Despite the protestations of ITU Secretary General Dr. Hamadoun Touré, revising the International Telecommunications Regulations (ITRs) at the World Conference on International Telecommunications (WCIT) in Dubai earlier this month was always going to be about the extent of governments’ control of the Internet. In the face of a sharp divide, the conference effectively kicked the contentious issues into touch. Only to be played again in 2013 and the coming years.
Many governments consider controlling the Internet- both the content as well as the network resources- of critical importance. Clearly the 89 countries that signed the new ITR agreement backed greater government control over the Internet. For most, that was the intent. For others, such as some African countries, it was merely a side effect of benefiting from continued assistance from the ITU. There will be some more countries from the 55 that did not sign that will eventually do so. They too are firmly in the greater control camp.
On the other hand, the US was prominent in pushing hard for limiting government control saying, “the United States continues to believe that Internet policy must be multi-stakeholder driven. Internet policy should not be determined by member states but by citizens, communities, and broader society, and such consultation from the private sector and civil society is paramount. This has not happened here.”
Others, including the UK, Canada and Australia are similarly minded. New Zealand too expressed opposition to signing the revised agreement with ICT Minister Amy Adams saying, “The Government considers that the proposed changes are unhelpful, unwarranted, and represent a significant threat to innovation and free and open debate that the internet fosters.”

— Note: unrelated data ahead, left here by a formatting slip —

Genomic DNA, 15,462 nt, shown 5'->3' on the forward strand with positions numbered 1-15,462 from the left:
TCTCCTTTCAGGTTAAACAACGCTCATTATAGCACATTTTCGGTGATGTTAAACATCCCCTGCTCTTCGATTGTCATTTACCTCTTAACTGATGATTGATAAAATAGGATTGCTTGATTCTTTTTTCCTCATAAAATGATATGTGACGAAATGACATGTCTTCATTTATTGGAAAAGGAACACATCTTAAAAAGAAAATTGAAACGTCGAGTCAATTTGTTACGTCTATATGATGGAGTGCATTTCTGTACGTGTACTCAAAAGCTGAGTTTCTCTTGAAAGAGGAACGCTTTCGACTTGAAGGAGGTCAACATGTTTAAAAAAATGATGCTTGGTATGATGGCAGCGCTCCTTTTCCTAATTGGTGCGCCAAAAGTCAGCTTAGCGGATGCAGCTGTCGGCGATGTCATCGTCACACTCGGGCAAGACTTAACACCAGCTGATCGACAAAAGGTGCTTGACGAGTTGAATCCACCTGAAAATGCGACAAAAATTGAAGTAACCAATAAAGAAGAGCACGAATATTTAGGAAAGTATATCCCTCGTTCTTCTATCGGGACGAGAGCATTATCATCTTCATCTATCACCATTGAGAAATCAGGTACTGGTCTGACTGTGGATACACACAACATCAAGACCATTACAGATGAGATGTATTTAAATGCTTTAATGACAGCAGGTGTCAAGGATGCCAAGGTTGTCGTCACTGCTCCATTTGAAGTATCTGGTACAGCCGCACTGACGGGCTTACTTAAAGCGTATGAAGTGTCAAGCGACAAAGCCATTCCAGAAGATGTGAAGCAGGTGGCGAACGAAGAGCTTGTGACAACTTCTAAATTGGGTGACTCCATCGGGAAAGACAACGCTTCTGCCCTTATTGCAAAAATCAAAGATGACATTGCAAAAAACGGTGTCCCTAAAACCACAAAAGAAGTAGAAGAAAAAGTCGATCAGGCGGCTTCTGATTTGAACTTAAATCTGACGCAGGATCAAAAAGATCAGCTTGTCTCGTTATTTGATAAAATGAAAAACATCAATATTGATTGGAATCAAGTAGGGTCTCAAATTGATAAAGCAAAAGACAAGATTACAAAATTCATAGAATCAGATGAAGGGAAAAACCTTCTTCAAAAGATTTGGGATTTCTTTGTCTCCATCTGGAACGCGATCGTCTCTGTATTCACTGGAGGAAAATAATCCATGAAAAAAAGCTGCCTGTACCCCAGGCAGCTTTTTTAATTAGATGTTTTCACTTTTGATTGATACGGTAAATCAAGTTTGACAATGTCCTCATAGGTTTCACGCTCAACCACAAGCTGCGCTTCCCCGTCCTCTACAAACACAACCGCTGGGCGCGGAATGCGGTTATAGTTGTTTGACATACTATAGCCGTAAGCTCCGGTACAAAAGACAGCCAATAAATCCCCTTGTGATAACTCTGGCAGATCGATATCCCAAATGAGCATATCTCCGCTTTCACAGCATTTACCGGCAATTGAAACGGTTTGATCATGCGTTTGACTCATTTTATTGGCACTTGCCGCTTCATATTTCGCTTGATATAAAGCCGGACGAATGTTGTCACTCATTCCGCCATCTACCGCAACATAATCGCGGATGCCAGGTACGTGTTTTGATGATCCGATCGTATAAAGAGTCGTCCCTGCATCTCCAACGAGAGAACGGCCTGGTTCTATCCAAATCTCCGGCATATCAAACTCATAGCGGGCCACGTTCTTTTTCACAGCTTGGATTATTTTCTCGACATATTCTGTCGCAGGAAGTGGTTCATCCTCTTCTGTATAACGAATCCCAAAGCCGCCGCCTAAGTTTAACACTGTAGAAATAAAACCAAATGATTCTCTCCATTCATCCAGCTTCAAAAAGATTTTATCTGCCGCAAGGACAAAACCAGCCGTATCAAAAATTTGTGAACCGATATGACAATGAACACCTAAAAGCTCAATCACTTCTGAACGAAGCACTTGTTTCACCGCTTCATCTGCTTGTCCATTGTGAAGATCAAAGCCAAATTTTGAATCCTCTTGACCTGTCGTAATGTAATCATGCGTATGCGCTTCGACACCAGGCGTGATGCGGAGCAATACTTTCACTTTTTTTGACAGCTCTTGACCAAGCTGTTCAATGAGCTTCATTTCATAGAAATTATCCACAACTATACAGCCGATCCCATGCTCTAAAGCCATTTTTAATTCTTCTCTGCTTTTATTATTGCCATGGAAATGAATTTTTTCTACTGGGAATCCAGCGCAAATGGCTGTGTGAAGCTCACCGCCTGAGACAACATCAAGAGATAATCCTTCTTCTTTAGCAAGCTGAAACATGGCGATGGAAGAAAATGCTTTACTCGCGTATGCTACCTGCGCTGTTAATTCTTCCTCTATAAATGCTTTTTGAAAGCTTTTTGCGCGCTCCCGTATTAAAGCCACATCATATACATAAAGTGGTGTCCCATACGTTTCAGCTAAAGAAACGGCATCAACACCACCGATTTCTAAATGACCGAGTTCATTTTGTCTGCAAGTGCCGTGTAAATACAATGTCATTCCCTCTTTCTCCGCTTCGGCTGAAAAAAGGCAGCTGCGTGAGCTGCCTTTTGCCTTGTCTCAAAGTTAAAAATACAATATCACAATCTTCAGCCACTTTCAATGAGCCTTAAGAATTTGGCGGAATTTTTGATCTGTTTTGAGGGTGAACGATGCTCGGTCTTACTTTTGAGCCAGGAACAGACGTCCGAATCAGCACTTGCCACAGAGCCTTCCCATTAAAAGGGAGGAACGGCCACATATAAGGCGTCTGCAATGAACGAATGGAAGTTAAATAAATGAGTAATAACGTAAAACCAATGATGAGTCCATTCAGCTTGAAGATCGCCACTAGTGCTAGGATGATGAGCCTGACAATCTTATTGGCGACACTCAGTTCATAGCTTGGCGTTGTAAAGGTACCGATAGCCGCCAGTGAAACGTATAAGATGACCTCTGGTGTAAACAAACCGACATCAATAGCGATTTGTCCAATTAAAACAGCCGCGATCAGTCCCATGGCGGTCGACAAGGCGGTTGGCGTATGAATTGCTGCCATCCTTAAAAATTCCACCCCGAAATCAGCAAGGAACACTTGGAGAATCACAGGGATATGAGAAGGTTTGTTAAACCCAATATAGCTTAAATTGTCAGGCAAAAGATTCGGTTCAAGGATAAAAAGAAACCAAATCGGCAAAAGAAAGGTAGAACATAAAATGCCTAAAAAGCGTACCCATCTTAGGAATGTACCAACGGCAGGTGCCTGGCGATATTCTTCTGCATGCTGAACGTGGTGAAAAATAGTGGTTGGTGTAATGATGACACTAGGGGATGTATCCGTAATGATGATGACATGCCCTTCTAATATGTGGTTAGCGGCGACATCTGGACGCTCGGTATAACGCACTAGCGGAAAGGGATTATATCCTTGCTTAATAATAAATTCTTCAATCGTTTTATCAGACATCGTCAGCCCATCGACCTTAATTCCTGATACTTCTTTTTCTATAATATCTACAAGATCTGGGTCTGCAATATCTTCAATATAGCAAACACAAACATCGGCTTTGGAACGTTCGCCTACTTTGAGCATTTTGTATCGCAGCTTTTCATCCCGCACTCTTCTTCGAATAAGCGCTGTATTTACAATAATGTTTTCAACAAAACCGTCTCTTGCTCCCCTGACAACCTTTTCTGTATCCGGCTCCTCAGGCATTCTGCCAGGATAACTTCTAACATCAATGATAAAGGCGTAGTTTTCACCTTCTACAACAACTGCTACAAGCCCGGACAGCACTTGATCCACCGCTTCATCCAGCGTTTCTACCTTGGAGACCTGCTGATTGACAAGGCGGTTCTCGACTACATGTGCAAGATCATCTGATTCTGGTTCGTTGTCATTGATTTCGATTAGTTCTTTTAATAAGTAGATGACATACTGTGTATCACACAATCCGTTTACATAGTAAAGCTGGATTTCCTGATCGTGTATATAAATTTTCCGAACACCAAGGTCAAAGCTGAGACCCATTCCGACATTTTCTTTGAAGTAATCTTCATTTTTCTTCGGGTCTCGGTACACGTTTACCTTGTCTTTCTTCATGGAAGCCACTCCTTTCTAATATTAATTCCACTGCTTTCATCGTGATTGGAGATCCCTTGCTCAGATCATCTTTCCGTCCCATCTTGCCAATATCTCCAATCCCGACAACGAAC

One silver lining is that the worst of the ITR proposals were not included in the final agreement. Such as legitimising government shutdowns of communication networks in order to preserve national security or “public order”. The term “Internet” does not appear in the ITRs itself but only in a non-binding resolution. It’s not clear whether these positives were governments truly pulling back or just the positive offshoot from negotiations with the US and other holdouts.
Another positive is an amendment to the Preamble that requires member states to “affirm their commitment to implement these Regulations in a manner that respects and upholds their human rights obligations.” Score one for human rights but, because this was passed by a vote rather than consensus, it marked the end of the consensus-only promise of the ITU Secretary General. A new provision was also added to promote access for persons with disabilities to international telecommunication services.
Finally, a resolution was adopted to establish special measures for landlocked developing countries and small island developing states for access to international optical fibre networks. The latter has particular relevance to our Pacific Islands neighbours. Maybe we could have used this to lobby the New Zealand Government in Pacific Fibre v2. Some would indeed describe us as a “small island developing state”.